The day after releasing Star Crossed, we pulled the book because reviewers pointed out we’d deracinated Bev, who is African American, and given more weight to harassment and discrimination based on gender or sexual orientation than that based on race.
That wasn’t our intent, but intent isn’t enough. We spent eight months talking about and trying to revise Star Crossed, and while we made some progress, we have decided this isn’t our story to tell. We can fix the craft issues, but we can’t shake the feeling that for us to tell this story is narrative appropriation. We therefore have no plans to rerelease the book.
While tomorrow is the official release day, the third book in the Rogue series is available now. And the cover is GORGEOUS.
You can get it at Amazon, B&N, Kobo, Google Play and iBooks (paperbacks coming soon!) and you can add it to your Goodreads shelves. As with Rogue Affair and Rogue Desire, Rogue Acts is only 99 cents during release week.
Note I don’t have a story in this one. I started three different novellas for it, and I just couldn’t click with any of them, so I’m taking a little break. But the seven stories here are awesome. I love the writers who’ve contributed to the series so much, and I love how all of the stories are about believing in the power of human relationships to overcome the awfulness in the world. They’re idealistic and hopeful and sexy and smart–and you should read them.
I want to recommend you consider watching a thing, a thing that I think has one of the most interesting romances on the small screen. Plus if you take me up on this, you’ll get to listen great classical music and consider artistic union-management politics. I have a lot of caveats as you’ll see below, but here’s the trailer for the forthcoming season.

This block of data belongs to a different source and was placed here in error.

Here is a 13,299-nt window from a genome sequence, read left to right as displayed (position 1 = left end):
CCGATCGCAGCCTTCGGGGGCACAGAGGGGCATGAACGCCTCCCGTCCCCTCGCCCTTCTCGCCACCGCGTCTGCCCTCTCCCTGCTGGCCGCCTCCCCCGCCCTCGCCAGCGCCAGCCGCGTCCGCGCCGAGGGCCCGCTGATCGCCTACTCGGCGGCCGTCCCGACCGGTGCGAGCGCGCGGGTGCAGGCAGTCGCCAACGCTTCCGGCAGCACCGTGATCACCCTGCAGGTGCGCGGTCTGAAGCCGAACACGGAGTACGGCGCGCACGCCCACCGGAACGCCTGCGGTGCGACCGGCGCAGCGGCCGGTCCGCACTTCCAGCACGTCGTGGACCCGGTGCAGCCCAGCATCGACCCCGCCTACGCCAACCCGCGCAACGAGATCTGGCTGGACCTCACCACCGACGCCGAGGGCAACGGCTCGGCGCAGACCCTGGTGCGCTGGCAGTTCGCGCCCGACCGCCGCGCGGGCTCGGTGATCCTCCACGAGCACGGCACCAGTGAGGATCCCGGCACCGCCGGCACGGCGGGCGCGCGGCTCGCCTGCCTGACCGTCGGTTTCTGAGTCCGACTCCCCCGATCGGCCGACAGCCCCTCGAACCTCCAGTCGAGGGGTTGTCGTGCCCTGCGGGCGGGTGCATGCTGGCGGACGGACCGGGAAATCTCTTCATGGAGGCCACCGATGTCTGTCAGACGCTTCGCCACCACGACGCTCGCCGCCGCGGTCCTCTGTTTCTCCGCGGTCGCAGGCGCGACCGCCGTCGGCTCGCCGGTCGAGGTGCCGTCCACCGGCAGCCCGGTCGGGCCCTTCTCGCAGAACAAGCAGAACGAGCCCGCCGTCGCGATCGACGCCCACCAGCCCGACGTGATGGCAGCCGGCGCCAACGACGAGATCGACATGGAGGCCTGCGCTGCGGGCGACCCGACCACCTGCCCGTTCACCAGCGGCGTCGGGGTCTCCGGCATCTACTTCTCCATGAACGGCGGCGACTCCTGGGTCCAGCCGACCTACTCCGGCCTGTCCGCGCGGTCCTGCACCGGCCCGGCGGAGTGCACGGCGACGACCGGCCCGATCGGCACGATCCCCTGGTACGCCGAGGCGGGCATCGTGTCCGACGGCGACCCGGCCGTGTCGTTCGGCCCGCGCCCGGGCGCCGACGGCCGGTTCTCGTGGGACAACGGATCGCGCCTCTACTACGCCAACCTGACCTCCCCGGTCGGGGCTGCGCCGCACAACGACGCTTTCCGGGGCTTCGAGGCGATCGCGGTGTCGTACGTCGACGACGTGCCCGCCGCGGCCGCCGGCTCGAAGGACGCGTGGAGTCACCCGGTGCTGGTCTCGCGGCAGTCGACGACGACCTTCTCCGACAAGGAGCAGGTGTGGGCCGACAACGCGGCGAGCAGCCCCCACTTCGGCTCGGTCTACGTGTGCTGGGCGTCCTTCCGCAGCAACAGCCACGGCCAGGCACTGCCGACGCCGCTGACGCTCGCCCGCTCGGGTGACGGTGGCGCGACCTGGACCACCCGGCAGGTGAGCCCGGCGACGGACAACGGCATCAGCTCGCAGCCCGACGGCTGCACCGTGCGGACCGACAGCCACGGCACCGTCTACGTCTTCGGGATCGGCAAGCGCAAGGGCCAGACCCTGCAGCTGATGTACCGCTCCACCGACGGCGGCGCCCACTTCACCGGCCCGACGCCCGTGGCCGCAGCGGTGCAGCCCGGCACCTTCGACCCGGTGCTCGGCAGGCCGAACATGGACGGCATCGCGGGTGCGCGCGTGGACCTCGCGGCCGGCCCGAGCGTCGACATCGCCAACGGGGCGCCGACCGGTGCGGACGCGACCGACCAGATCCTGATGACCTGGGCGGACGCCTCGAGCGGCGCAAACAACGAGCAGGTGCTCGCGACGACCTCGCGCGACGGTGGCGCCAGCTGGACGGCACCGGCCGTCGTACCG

Yes, I’m recommending Mozart in the Jungle, which is available on Amazon Prime. It’s a strange, quirky, and sometimes uneven comedy. As I’m certain my husband would want to interject, it’s not really funny, it gets some of the details wrong, and it traffics in some tropes and stereotypes that grate, but it’s still worth your time because it takes the clash between art and commerce seriously and it builds lovely human moments in along the way.
When it’s good, Mozart in the Jungle is different from everything else on television. And when it’s bad, at least it’s short. (Seriously, the episodes are less than half an hour each. You can pretty easily blow through a season in two nights and the extant three seasons in less than a week.)
Mozart in the Jungle tells the story of a fictional New York City orchestra. In the pilot episode, the board brings in a hot new conductor, roughly modeled on Gustavo Dudamel, to shake things up and in the process, deep schisms in the orchestra grow wider and the characters are forced to clarify their relationships to the institution and to music itself.
To be more granular, more romancelandia folks should take a look because of the show’s central relationship: a slow-burn romance between the new conductor, Rodrigo (Gael Garcia Bernal), and a struggling oboist named Hailey (Lola Kirk).
On paper, Hailey sounds a bit like a Manic Pixie Dream Girl. She’s much younger than the rest of the ensemble, she’s pretty, and she drives Rodrigo’s emotional development/arc. But the character is specifically written and sympathetically portrayed. She has an inner life and her own desires, and so, for me, she transcends the trope.
Most interestingly, at least from my perspective, Hailey struggles with the question of whether she’s talented enough to achieve her dreams and as a result, as the show marches on, she tries to reimagine her life and eventually takes up conducting.
I don’t know what will happen with this storyline, but if anything, I find the show the compelling because of the female characters: Hailey; her roommate, Lizzie; her friend the cellist/union rep, Cynthia; Hailey’s rival, the first chair oboist Betty; and the president of the orchestra board, Gloria. I like the men, but they aren’t as central for me.
Since Hailey’s story is basically the one I keep writing over and over and over again, I’m smitten with the show, and I can’t wait to finally, finally see Hailey and Rodrigo together as a couple. I couldn’t be more excited for the show’s upcoming fourth season, so you should catch up so we can squee together.
That’s my spoiler-free pitch, but I’ll make a longer and more complicated one after the break.